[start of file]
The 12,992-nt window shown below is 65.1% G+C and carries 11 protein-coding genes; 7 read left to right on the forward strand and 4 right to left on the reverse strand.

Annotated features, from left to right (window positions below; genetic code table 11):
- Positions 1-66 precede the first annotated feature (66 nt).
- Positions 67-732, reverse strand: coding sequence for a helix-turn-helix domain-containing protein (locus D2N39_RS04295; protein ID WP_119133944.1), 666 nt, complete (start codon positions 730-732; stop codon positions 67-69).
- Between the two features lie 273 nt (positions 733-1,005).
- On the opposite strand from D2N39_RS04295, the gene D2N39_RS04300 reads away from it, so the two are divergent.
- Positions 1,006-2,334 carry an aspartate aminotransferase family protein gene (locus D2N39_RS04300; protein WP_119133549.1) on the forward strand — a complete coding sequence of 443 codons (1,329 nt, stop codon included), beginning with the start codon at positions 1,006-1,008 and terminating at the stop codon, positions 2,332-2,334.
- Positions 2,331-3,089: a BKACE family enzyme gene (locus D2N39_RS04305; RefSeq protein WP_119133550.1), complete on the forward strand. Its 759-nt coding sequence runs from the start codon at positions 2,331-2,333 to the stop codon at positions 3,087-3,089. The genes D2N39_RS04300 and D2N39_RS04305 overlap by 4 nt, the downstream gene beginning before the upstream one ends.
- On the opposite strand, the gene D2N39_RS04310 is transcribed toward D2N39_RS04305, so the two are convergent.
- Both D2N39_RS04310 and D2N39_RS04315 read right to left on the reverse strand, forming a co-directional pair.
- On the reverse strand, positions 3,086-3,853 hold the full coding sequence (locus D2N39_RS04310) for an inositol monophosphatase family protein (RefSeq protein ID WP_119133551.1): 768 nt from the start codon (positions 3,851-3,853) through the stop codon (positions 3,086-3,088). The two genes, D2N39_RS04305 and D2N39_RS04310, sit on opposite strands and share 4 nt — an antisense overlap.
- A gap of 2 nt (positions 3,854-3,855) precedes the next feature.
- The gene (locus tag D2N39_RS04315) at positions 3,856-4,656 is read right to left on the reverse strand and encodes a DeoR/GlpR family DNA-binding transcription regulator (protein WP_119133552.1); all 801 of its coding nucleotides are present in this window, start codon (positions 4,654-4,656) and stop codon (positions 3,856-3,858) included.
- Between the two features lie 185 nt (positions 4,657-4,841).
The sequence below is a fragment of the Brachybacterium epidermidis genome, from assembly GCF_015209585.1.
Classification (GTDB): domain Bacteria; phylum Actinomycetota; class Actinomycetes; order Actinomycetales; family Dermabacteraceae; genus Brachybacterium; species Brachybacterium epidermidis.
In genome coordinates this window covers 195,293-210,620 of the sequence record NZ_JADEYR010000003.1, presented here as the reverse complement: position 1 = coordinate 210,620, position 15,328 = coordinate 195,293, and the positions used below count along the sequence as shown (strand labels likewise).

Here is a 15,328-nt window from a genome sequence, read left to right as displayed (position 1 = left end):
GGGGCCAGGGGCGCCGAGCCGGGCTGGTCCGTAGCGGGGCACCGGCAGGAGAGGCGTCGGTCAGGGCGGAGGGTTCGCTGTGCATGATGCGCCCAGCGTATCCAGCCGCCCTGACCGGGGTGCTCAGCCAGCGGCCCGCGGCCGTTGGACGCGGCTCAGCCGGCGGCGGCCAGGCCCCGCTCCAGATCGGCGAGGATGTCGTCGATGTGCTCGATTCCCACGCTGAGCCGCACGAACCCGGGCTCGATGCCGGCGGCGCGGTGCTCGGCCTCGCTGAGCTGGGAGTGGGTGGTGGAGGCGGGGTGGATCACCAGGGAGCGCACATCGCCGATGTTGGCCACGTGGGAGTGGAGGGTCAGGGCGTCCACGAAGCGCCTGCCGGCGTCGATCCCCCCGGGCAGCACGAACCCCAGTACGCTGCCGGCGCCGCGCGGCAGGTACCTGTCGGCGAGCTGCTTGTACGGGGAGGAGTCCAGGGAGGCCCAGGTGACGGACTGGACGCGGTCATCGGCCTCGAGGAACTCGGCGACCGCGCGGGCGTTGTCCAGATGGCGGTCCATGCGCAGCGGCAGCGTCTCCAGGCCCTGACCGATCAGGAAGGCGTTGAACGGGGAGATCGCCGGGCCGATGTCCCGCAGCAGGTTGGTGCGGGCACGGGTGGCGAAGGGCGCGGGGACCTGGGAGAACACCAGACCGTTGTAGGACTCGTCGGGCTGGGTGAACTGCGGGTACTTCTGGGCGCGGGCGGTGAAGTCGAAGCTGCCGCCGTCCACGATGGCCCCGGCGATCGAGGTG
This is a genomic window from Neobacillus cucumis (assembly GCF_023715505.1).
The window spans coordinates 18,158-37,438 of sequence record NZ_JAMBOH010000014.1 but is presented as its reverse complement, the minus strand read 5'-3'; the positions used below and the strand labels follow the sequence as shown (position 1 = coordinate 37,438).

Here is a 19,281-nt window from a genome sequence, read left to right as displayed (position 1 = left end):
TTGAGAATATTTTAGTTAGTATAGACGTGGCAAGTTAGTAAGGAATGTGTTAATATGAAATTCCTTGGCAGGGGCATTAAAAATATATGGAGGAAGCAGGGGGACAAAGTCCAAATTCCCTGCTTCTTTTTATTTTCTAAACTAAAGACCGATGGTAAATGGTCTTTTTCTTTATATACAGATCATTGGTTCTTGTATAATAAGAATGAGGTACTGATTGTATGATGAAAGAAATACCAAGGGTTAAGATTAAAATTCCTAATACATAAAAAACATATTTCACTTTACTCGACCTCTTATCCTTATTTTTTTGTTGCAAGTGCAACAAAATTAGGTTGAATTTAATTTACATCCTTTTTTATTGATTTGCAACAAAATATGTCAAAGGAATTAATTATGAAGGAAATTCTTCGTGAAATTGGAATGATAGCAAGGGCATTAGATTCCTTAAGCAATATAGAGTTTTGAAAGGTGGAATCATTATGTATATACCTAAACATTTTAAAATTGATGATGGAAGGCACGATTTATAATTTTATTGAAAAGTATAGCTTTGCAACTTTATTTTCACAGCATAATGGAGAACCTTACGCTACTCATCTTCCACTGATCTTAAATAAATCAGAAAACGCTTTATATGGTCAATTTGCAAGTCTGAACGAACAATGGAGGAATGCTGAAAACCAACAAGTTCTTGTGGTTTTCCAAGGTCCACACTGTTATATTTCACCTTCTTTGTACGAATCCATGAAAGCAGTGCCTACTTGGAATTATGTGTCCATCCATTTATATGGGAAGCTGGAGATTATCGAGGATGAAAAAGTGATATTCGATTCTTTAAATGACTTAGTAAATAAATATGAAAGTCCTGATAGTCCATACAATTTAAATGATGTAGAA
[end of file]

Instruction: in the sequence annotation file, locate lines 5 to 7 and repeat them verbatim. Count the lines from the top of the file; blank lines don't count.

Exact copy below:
- Between the two features lie 273 nt (positions 733-1,005).
- On the opposite strand from D2N39_RS04295, the gene D2N39_RS04300 reads away from it, so the two are divergent.
- Positions 1,006-2,334 carry an aspartate aminotransferase family protein gene (locus D2N39_RS04300; protein WP_119133549.1) on the forward strand — a complete coding sequence of 443 codons (1,329 nt, stop codon included), beginning with the start codon at positions 1,006-1,008 and terminating at the stop codon, positions 2,332-2,334.